Santa business.

I’m starting to despise this whole email business. It’s a sneaky thing: you make naive assumptions when your phone dings, thinking it’s going to be a friendly message from your friends saying hi, or an invitation to lunch, or even a request to switch library volunteer schedule with someone. Only, OFTEN it’s NOT. It’s an Amazon local deal asking you to spend spend spend to get fit fit fit, or worse.

Today it was an email from the teacher.

V had revealed the Santa truth to his class.

Now, this isn’t a big deal in Indian culture (Santa doesn’t have a big fan following. yet.), not a big deal in our family (because he’s known it for a couple of years and we just rolled with it), but it definitely is a big, huge, giant deal for some parents. To be honest, I haven’t really understood how belief in one mythical figure is so indicative of a North American child’s perceived innocence that parents will go to unimaginable lengths to keep their 13yo’s faith in him alive. Not merely alive even; I have known parents to actually lose it and blame another kid of robbing their own older child of his naivete.

Maybe like I don’t understand a Jehovah witness’s compulsion to convert others, or something like, say, Mormonism, I don’t understand the whole Santa cult either. However. I choose to respect that which I do not understand or necessarily agree with. And this is why I was disappointed to get that note from the teacher, because my kid theoretically knows better than to announce his conviction to a packed class of 7yo believers. Theoretically. We have consciously and purposely had this discussion at home many times — of keeping this fact to yourself, especially during the holiday season. Obviously, though, a thousand repetitions weren’t enough to keep his memory refreshed, and he apparently “forgot”.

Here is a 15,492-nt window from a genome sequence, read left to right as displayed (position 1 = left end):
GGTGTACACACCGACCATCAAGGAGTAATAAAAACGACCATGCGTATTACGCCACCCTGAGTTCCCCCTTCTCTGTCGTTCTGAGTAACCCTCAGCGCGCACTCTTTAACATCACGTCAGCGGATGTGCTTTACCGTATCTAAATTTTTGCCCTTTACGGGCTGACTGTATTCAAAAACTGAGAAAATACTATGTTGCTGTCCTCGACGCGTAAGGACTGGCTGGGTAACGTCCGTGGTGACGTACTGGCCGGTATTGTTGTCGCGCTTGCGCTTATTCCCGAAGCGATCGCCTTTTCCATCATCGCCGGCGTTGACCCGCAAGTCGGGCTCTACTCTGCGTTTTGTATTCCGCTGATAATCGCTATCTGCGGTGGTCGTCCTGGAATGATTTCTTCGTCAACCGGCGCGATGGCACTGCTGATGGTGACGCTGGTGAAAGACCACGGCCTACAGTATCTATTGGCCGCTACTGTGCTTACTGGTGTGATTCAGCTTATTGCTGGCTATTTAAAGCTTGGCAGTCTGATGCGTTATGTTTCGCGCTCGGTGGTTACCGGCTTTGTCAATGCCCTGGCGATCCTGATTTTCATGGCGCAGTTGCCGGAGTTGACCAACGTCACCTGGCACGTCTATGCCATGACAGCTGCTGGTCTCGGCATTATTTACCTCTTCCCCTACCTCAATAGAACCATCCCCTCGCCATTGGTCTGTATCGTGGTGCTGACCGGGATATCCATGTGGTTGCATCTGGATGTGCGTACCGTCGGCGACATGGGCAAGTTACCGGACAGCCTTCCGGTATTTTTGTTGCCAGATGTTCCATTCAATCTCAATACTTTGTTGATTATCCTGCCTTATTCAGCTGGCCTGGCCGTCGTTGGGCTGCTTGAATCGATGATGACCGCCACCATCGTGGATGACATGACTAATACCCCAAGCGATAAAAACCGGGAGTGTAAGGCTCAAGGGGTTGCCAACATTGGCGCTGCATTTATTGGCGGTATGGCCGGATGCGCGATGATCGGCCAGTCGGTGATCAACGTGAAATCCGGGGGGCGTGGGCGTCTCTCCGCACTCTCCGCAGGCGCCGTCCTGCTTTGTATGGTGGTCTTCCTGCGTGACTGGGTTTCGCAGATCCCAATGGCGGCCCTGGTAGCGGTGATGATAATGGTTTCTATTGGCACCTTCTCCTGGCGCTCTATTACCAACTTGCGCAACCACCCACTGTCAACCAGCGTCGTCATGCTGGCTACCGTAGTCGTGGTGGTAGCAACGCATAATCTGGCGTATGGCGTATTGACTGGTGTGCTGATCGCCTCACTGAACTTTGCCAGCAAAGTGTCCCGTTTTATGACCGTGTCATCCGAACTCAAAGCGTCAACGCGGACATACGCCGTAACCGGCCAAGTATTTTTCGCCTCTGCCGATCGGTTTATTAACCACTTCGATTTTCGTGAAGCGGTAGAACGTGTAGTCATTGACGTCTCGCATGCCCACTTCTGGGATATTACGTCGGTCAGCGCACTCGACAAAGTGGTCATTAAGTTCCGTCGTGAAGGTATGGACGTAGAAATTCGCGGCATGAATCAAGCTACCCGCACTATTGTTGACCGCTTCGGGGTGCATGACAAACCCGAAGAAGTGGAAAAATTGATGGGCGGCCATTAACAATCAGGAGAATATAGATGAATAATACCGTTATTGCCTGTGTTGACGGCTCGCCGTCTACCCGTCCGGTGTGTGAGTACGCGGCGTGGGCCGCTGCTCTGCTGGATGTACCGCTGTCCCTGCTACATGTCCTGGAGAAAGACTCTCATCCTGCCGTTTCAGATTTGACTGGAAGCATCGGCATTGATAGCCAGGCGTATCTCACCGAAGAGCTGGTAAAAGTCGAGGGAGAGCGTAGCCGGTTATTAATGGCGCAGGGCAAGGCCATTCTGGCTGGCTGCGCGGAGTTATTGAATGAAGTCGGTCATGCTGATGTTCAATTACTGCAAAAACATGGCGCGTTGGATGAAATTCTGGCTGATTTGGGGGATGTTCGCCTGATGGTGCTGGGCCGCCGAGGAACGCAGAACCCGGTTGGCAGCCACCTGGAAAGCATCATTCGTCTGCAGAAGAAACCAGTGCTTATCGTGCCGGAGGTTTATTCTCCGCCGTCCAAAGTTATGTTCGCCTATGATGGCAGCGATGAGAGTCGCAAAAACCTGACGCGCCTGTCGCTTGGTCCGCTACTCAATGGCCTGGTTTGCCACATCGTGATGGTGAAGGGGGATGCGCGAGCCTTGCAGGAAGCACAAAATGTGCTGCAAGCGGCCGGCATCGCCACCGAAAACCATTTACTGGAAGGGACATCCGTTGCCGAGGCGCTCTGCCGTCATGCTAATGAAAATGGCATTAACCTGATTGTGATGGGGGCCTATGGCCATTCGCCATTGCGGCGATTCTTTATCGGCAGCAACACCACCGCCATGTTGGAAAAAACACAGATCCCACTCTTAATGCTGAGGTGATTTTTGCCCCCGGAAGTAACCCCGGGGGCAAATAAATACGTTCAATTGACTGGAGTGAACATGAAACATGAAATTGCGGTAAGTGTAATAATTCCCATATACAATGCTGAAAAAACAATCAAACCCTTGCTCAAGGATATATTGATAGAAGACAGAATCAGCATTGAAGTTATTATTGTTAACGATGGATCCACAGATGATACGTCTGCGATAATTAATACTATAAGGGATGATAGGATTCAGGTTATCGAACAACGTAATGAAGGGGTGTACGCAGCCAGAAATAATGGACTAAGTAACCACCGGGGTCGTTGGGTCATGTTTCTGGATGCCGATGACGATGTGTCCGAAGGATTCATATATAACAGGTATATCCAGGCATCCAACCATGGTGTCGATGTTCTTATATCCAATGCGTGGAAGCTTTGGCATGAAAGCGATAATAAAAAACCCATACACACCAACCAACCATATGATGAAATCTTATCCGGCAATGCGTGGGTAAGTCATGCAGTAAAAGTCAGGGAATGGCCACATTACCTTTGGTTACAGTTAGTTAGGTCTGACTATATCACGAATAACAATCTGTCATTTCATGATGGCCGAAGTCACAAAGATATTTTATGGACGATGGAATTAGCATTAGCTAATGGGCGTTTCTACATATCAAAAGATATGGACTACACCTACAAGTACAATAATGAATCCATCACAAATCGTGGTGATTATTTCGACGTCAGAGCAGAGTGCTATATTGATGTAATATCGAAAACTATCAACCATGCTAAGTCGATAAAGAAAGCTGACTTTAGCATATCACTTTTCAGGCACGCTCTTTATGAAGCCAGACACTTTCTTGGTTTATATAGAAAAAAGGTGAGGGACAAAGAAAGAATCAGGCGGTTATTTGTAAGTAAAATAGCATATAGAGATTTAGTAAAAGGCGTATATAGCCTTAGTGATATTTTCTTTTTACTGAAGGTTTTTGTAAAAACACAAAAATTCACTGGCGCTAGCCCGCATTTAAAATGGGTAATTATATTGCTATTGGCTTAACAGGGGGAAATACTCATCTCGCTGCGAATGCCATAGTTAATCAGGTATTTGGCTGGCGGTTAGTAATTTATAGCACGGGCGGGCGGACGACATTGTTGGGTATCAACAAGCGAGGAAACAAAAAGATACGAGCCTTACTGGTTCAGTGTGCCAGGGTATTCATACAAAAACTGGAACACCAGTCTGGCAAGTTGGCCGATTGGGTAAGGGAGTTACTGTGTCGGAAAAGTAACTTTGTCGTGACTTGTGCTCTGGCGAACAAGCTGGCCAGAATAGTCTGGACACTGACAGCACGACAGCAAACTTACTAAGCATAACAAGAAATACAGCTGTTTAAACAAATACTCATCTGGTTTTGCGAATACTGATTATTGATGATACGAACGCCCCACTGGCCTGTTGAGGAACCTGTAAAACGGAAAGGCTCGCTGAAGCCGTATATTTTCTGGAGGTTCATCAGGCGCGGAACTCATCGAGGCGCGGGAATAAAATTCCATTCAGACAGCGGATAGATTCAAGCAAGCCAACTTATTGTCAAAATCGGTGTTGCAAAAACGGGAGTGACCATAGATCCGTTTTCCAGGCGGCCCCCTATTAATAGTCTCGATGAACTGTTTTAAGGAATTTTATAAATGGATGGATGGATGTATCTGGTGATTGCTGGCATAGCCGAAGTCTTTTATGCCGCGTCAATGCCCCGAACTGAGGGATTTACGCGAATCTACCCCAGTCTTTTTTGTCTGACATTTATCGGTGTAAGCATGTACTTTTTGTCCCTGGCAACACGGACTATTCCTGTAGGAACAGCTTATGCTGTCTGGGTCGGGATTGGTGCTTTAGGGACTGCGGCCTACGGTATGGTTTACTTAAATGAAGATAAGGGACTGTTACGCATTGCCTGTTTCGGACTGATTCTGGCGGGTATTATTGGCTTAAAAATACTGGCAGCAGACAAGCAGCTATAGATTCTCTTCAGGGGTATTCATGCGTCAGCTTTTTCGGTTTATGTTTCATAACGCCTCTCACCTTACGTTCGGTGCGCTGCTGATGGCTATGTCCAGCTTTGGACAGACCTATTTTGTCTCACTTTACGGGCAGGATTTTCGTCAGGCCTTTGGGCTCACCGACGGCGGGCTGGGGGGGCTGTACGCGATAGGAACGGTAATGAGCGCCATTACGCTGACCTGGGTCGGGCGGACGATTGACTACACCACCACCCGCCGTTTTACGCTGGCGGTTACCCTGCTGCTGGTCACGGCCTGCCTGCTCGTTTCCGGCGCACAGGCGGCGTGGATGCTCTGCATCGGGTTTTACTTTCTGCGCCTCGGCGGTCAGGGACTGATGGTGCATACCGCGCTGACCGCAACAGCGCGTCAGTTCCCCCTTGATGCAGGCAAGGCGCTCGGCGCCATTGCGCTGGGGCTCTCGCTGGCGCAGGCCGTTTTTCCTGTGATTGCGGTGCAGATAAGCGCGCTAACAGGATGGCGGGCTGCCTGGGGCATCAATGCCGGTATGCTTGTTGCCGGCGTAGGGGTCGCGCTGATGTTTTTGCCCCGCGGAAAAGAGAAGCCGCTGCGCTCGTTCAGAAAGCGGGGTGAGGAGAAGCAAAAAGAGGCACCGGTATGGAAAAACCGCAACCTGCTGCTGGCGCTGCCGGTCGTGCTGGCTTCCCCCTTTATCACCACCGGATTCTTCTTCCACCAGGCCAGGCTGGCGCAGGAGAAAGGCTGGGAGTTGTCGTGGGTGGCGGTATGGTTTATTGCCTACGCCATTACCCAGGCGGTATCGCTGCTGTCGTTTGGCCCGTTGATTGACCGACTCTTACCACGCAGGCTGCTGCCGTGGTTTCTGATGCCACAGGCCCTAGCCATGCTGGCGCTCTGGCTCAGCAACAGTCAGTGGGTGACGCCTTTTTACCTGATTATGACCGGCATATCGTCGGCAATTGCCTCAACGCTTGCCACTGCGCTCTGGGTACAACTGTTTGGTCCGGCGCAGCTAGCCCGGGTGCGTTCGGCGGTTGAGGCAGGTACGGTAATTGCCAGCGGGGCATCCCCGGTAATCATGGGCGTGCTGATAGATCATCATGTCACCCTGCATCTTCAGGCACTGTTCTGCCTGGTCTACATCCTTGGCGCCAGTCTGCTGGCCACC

After the initial tempers we had a dense (as in concentrated, not dumb) little discussion about “truth” vs “right” (I tried to explain what is true is not necessarily what is right, but in his mind if a thing is true, it is not false and therefore right. Fair enough. Impressive thought process.) I came away believing that kids lead a fascinating internal life and usually figure out things we try to shield them from.

So, if a disgruntled parent comes to me whining about my kid ruining their kid’s life, I’ll just have to say…

“Hey, it wasn’t me!”


2 thoughts on “Santa business.

  1. Miles still believes in Santa and I think it is super cute. It also buys me a month of threatening via Santa when they misbehave. But, the truth is we don’t really go out of our way with Santa either. There isn’t an annual photo but if Santa is where we are and there is no line, they will happily jump on his lap to tell him what’s up. If V “ruins” it for Miles, I wouldn’t think he took away his innocence, but I don’t plan on telling him just yet if I don’t have to because I love that part of kids that just believes in magic. Once that’s gone, it’s gone. It’s not bad but it is what it is. Anyway, I say if you want to keep your kids from finding out things you should just home school 🙂

    1. I agree about not actively telling your kid if you choose not to (I didn’t either as a matter of fact, he just knew somehow), but if he comes to know via another CHILD, i will either try to explain according to my own convictions and his questions, or just let it go. I just have a beef with parents who think it’s either their way or no way.

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